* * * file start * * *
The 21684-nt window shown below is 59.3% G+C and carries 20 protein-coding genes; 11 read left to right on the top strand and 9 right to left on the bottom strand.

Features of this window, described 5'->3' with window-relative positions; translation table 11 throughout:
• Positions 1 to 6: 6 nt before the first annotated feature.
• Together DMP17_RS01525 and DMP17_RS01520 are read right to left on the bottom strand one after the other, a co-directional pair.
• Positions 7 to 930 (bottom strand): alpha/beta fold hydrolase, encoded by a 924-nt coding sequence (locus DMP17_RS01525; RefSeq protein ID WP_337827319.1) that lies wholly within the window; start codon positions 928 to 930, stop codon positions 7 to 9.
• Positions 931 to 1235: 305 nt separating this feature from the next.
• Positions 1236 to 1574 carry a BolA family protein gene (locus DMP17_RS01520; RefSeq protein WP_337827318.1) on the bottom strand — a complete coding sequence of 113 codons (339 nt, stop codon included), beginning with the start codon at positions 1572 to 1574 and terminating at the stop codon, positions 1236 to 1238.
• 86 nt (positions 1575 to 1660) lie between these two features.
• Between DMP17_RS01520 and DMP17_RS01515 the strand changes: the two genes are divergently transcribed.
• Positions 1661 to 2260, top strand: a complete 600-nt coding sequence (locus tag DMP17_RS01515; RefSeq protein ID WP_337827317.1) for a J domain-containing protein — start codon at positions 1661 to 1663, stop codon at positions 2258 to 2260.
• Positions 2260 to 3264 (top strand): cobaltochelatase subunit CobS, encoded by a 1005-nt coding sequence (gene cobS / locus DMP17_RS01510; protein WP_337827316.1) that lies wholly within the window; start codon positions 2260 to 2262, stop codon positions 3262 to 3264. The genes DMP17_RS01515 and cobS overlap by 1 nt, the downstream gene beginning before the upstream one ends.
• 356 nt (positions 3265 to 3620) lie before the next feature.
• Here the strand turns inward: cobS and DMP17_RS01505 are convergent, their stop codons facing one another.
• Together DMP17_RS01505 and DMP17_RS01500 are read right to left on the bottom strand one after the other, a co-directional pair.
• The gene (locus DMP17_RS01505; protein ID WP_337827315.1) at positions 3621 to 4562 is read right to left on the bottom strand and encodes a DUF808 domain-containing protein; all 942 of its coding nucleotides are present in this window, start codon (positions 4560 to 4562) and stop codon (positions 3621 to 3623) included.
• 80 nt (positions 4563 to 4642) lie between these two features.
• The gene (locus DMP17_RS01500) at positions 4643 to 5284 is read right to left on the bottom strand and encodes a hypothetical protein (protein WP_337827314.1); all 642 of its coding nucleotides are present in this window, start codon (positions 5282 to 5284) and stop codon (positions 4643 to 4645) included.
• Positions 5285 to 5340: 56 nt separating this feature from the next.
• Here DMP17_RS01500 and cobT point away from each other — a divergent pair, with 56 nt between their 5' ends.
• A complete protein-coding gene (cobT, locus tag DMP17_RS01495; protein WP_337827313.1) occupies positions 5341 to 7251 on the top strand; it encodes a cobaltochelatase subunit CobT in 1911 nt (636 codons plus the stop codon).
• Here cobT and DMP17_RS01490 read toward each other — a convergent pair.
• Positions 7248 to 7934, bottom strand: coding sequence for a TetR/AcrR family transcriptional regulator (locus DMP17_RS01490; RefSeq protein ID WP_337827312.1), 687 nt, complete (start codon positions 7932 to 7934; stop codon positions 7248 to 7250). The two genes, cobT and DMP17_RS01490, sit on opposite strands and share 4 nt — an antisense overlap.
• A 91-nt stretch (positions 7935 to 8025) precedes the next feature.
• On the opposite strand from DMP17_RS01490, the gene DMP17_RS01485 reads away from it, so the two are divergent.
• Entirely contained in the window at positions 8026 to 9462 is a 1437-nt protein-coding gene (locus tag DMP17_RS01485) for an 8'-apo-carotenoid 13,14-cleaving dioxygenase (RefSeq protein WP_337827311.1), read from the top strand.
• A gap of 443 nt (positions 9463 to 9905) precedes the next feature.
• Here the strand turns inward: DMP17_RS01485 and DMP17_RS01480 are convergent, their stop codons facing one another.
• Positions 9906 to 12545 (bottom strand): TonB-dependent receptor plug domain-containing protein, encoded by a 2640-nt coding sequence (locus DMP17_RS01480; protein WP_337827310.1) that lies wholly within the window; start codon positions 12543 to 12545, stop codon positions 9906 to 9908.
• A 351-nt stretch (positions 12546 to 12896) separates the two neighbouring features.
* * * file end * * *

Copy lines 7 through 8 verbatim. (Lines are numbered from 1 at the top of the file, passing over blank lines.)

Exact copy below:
• Positions 1236 to 1574 carry a BolA family protein gene (locus DMP17_RS01520; RefSeq protein WP_337827318.1) on the bottom strand — a complete coding sequence of 113 codons (339 nt, stop codon included), beginning with the start codon at positions 1572 to 1574 and terminating at the stop codon, positions 1236 to 1238.
• 86 nt (positions 1575 to 1660) lie between these two features.